Monday, December 9, 2013
Christmas Classic Dissed for Promoting Bullying?
Recently my boss shared something she heard on the radio about Rudolph the Red Nose Reindeer and how it sends the wrong message to children - seriously? She was upset that this individual was ruining the cherished holiday classic. Apparently the commentator was discussing the bullying message Rudolph the Red Nose Reindeer depicts.
Well, I guess you can look at it that way if you want to. Does Rudolph get bullied for being different? Certainly. Does this cause him discomfort? Absolutely! Does he let it defeat him - for a little while, yes he does, however, I believe the real message that this show provides is that our differences are what make us who we are and that the opinions of others are not as important as what we think of ourselves.
I believe that most children empathize with Rudolph and ultimately Rudolph not only helps Santa and saves Christmas... he gets the girl! He used his strength - his glowing red nose- to the best of his ability and managed to do what all the other reindeer were unable to do. He was the hero.
How many heroes are there among us that have yet to realize their full potential because they let the opinions of others keep them from using all that they have? Maybe they should re-watch Rudolph the Red Nose Reindeer and see that our differences are what makes us strong!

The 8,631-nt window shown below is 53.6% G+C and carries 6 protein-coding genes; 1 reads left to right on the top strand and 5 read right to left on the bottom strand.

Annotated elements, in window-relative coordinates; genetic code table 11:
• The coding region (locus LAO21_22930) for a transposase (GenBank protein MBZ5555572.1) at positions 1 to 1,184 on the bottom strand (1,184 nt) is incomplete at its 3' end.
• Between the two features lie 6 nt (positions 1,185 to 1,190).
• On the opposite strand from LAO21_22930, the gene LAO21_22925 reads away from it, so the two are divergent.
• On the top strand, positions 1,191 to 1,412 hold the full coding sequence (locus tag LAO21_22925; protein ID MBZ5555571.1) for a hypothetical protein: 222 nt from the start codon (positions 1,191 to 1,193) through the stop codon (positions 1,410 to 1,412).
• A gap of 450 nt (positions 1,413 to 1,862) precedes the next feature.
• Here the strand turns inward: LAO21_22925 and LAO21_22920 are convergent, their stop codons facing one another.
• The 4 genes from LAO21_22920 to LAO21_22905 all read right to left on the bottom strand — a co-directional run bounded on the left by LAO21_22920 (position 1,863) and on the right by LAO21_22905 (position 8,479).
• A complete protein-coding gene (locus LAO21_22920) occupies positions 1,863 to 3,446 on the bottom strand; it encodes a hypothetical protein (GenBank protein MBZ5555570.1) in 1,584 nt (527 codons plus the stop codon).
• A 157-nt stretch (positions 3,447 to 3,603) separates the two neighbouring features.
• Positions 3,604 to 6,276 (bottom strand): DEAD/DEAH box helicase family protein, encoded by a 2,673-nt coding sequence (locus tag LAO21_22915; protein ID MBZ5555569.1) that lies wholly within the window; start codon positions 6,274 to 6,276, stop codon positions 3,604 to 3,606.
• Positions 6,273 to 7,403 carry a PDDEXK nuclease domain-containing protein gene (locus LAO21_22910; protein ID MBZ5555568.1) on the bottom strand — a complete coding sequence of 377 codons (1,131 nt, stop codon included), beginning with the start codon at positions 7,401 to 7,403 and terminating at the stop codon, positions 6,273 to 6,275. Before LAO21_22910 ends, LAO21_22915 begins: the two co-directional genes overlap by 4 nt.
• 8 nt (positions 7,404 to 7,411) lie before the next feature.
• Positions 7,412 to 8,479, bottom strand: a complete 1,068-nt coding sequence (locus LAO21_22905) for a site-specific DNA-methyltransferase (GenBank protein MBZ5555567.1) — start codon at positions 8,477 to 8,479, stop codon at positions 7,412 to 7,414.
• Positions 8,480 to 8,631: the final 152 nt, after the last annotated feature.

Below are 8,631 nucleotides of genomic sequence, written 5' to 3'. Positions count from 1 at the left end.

On a more serious note, I wish there was a way to end bullying, at all levels, but I don't see that ever happening. Our community recently made the news when a child opened fire at his middle school, killing a teacher and wounding two students before turning the gun on himself. It was horrific and devastating to the families, the school and to our community. I strongly suspect (based on comments from some individuals I know who are at the school) that bullying was a factor and my heart breaks for not only the teacher who tried to talk the child down (and his family), but for the two children shot as well as for the shooter and his family. Yes I have taken some heat for that but the child who committed this atrocity is just as much a victim as the others. We need to teach our children how to respond to bullies, we need to give all children (also many adults) tools to deal with conflict and we need to not only listen to their words but to their actions. I think Rudolph could be a great conversation starter for this topic.